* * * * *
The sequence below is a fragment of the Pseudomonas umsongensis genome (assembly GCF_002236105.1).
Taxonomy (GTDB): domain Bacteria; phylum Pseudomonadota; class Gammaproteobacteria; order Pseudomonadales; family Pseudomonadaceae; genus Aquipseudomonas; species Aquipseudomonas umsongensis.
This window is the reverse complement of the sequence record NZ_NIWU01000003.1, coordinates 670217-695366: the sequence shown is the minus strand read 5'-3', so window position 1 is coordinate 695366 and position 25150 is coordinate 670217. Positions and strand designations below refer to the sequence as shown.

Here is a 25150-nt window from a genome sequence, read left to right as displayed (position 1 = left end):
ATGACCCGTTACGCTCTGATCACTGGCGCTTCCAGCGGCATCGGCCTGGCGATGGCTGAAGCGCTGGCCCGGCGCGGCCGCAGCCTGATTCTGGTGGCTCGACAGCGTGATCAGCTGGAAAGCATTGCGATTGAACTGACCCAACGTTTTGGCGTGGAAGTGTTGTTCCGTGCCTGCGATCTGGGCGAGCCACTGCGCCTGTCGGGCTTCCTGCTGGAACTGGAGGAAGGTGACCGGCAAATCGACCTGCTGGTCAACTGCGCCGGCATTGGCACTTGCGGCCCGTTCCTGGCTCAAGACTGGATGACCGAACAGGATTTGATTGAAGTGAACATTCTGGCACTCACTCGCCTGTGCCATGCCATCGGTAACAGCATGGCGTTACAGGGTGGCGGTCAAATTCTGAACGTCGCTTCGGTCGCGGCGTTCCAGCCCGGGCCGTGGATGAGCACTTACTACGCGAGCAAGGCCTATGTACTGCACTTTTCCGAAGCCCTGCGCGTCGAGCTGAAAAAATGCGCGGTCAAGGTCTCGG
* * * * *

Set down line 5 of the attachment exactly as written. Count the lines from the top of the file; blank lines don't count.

ATGACCCGTTACGCTCTGATCACTGGCGCTTCCAGCGGCATCGGCCTGGCGATGGCTGAAGCGCTGGCCCGGCGCGGCCGCAGCCTGATTCTGGTGGCTCGACAGCGTGATCAGCTGGAAAGCATTGCGATTGAACTGACCCAACGTTTTGGCGTGGAAGTGTTGTTCCGTGCCTGCGATCTGGGCGAGCCACTGCGCCTGTCGGGCTTCCTGCTGGAACTGGAGGAAGGTGACCGGCAAATCGACCTGCTGGTCAACTGCGCCGGCATTGGCACTTGCGGCCCGTTCCTGGCTCAAGACTGGATGACCGAACAGGATTTGATTGAAGTGAACATTCTGGCACTCACTCGCCTGTGCCATGCCATCGGTAACAGCATGGCGTTACAGGGTGGCGGTCAAATTCTGAACGTCGCTTCGGTCGCGGCGTTCCAGCCCGGGCCGTGGATGAGCACTTACTACGCGAGCAAGGCCTATGTACTGCACTTTTCCGAAGCCCTGCGCGTCGAGCTGAAAAAATGCGCGGTCAAGGTCTCGG